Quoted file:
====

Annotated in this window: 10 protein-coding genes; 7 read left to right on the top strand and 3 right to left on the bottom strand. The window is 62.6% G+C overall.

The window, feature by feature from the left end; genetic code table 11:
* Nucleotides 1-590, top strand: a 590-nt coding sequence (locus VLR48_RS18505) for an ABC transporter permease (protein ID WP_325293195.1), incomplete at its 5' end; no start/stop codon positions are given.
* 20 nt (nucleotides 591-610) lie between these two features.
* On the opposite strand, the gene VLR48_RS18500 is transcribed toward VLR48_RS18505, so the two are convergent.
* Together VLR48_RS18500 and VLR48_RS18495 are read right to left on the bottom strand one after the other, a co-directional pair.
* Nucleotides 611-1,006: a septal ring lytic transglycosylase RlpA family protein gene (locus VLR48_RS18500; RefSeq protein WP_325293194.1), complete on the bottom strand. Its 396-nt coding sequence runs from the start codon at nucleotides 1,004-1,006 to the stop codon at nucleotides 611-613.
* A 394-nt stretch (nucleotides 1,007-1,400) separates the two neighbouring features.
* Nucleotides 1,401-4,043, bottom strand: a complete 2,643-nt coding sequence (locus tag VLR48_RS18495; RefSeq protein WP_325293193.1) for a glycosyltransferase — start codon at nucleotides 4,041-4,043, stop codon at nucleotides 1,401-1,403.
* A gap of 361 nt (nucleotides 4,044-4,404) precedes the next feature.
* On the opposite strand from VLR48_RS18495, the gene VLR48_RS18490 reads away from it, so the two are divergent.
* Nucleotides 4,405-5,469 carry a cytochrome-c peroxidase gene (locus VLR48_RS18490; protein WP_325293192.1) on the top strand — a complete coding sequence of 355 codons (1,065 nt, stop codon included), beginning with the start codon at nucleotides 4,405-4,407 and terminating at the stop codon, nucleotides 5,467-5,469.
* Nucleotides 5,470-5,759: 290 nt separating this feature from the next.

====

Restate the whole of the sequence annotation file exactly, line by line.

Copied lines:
Annotated in this window: 10 protein-coding genes; 7 read left to right on the top strand and 3 right to left on the bottom strand. The window is 62.6% G+C overall.

The window, feature by feature from the left end; genetic code table 11:
* Nucleotides 1-590, top strand: a 590-nt coding sequence (locus VLR48_RS18505) for an ABC transporter permease (protein ID WP_325293195.1), incomplete at its 5' end; no start/stop codon positions are given.
* 20 nt (nucleotides 591-610) lie between these two features.
* On the opposite strand, the gene VLR48_RS18500 is transcribed toward VLR48_RS18505, so the two are convergent.
* Together VLR48_RS18500 and VLR48_RS18495 are read right to left on the bottom strand one after the other, a co-directional pair.
* Nucleotides 611-1,006: a septal ring lytic transglycosylase RlpA family protein gene (locus VLR48_RS18500; RefSeq protein WP_325293194.1), complete on the bottom strand. Its 396-nt coding sequence runs from the start codon at nucleotides 1,004-1,006 to the stop codon at nucleotides 611-613.
* A 394-nt stretch (nucleotides 1,007-1,400) separates the two neighbouring features.
* Nucleotides 1,401-4,043, bottom strand: a complete 2,643-nt coding sequence (locus tag VLR48_RS18495; RefSeq protein WP_325293193.1) for a glycosyltransferase — start codon at nucleotides 4,041-4,043, stop codon at nucleotides 1,401-1,403.
* A gap of 361 nt (nucleotides 4,044-4,404) precedes the next feature.
* On the opposite strand from VLR48_RS18495, the gene VLR48_RS18490 reads away from it, so the two are divergent.
* Nucleotides 4,405-5,469 carry a cytochrome-c peroxidase gene (locus VLR48_RS18490; protein WP_325293192.1) on the top strand — a complete coding sequence of 355 codons (1,065 nt, stop codon included), beginning with the start codon at nucleotides 4,405-4,407 and terminating at the stop codon, nucleotides 5,467-5,469.
* Nucleotides 5,470-5,759: 290 nt separating this feature from the next.